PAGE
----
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Smith Chart

Smith Chart



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Published by Stephen Dunifer

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Published by: Stephen Dunifer on Nov 29, 2008
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smithhttp://www.qsl.net/va3iul/Smith%20Chart/smith_chart.html1 of 66/7/2008 7:34 PM
mith Chart
IulianRosu, YO3DAC / VA3IUL
amed after its inventor,
 Phillip H. Smith
(BellLaboratories), the Smith Chart was originally described in
for January 1939. It is a graphic tool for solving transmission linesproblems. One of the simpler applications is to determine the feedpoint impedance of an antenna, based on an impedance measurementat the input of an random length of transmission line. The Smith Chartmay be used for other proposes too, such as the design of impedance-matching networks. These matching networks can take onany of several forms, such as L and Pi networks, a stub matchingsystem, a series-section match, and more. Impedance matching isoften necessary in the design of RF circuitry to provide the maximumpossible transfer of the power between a source and its load. Thesource impedance must equal the complex conjugate of loadimpedance, or:
 Rs + jXs = RL - jXL
The input impedance, or the impedance seen when “looking into” alength of line, is dependent upon the SWR, the length of the line, andthe Zo of the line. The SWR, in turn, is dependent upon the load,which terminates the line. There are complex mathematicalrelationships which may be used to calculator the various values of impedances, voltages, currents, and SWR values that exist in theoperation of particular transmission line. The Smith Chart isdeveloped by examining the load where the impedance must bematched, and is really nothing more than a specialized graph.Consider it as having curved, rather than rectangular, coordinate lines.The coordinate system consists simply of two families of circles, the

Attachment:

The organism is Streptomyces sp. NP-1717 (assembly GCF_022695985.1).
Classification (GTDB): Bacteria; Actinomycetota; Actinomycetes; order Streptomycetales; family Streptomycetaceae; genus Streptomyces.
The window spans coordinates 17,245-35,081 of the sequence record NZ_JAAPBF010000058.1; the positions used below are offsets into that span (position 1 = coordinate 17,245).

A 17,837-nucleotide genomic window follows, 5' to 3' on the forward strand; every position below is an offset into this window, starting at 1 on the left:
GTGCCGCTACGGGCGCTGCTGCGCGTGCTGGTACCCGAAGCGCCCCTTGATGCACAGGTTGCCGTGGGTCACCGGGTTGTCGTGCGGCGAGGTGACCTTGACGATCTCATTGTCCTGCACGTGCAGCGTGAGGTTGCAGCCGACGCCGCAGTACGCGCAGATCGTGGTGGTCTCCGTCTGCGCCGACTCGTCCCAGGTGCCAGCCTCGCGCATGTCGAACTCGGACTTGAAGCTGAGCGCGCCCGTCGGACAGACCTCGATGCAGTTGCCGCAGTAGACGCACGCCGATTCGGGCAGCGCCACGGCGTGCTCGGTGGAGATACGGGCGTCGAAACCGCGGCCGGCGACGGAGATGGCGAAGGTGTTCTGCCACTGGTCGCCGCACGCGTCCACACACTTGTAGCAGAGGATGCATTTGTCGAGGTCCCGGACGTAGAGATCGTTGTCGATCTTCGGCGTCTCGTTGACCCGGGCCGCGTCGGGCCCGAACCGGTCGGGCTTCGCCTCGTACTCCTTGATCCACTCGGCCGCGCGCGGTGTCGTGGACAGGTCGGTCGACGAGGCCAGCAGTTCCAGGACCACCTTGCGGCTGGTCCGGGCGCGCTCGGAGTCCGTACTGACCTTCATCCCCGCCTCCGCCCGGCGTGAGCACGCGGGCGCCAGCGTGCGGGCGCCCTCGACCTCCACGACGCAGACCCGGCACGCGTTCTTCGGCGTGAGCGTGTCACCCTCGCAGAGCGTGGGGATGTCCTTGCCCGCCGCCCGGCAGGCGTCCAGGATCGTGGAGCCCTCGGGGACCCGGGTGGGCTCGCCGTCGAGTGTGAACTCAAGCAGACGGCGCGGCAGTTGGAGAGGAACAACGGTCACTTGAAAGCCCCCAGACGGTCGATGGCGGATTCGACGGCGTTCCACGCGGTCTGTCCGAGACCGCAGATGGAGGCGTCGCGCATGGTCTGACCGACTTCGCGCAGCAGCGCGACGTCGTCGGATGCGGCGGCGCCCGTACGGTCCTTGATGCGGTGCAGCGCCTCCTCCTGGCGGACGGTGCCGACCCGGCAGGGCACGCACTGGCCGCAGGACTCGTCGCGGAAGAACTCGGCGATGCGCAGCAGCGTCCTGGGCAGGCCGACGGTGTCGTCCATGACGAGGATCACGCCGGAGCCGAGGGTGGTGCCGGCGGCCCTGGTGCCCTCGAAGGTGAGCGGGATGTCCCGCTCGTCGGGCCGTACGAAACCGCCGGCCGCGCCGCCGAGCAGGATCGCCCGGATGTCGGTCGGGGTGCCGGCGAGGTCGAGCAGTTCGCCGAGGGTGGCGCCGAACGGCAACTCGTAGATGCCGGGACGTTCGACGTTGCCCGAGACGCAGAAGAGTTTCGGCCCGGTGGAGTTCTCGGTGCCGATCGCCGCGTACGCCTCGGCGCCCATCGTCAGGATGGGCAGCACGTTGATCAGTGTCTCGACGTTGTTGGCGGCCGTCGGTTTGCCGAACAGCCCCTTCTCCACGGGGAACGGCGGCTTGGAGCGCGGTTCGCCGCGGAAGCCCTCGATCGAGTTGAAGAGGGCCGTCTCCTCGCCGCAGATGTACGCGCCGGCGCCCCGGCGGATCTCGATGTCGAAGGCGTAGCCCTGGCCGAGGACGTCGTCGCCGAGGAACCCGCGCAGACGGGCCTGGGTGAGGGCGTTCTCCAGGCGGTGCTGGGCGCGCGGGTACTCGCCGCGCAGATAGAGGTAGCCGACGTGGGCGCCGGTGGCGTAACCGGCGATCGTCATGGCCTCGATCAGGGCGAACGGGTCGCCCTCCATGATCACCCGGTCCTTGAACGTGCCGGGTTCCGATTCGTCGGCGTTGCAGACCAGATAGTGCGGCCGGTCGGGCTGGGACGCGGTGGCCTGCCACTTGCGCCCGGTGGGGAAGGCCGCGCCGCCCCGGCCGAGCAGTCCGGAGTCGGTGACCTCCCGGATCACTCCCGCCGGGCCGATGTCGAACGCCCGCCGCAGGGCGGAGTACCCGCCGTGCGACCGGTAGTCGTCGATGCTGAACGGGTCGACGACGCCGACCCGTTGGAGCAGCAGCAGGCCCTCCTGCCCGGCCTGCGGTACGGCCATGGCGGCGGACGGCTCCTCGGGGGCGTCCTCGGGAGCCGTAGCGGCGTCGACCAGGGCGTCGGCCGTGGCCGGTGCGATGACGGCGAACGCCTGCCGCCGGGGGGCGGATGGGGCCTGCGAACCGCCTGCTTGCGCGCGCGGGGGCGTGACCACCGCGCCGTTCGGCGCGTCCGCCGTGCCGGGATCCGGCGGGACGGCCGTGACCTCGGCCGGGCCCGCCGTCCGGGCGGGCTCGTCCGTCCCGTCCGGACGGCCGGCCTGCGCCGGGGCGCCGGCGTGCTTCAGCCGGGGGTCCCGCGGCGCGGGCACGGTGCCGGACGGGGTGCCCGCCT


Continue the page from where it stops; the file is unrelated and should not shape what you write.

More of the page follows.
smithhttp://www.qsl.net/va3iul/Smith%20Chart/smith_chart.html2 of 66/7/2008 7:34 PM
resistance family, and the reactance family. The resistance circles arecentred on the resistance axis (the only straight right of the chart).Each circle is assigned a value of resistance, which is indicated at thepoint where the circle crosses the resistance axis. All points along anyone circle have the same resistance value. As with the resistancecircles, the values assigned to prime center. Values to the top of theresistance axis are positive (inductive), and those to the bottom of theresistance axis are negative (capacitive).When the resistance family and the reactance family of circles arecombined, the coordinate system of the Smith Chart results. Compleximpedances (R + jX) can be plotted on this coordinate system.
smithhttp://www.qsl.net/va3iul/Smith%20Chart/smith_chart.html3 of 66/7/2008 7:34 PM
For better understanding let give an example. Suppose we have animpedance consisting of 50 ohms resistance and 100 ohms inductivereactance (Z = 50 +j100). If we assign a value of 100 ohm to primecenter, we
the above impedance by dividing eachcomponent of the impedance by 100 (
must be used, inorder to facilitate the plotting of larger impedances. Each impedanceto be plotted is divided by a convenient number that will place thenew
impedance near the center of the chart where increased accuracy inplotting is obtained). The
impedance is then 50/100 + j(100/100) =0.5 + j1.0. This impedance is plotted on the Smith Chart at theintersection of 0.5 resistance circle and the +1.0 reactance circle.Instead of assigning 100 ohms to prime center, we assign a value of 50 ohms. With this assignment, the 50 + j100 ohm is plotted at theintersection of the50/50 = 1.0 resistance circle, and the 100/50 = 2.0 positive the sameimpedance value, 50 + j100 ohms. This example shows that the sameimpedance may be plotted at different points on the chart, dependingupon the value assigned to prime center. But two plotted points cannotrepresent the same impedance in the same time.Prime center is a point of special significance. It is customary whensolving problems to assign the Zo value of the line to this point on thechart, 50 ohms for a 50 ohms line, for example. The center point of the chart now represents 50 + j0 ohms, a pure resistance equal to the

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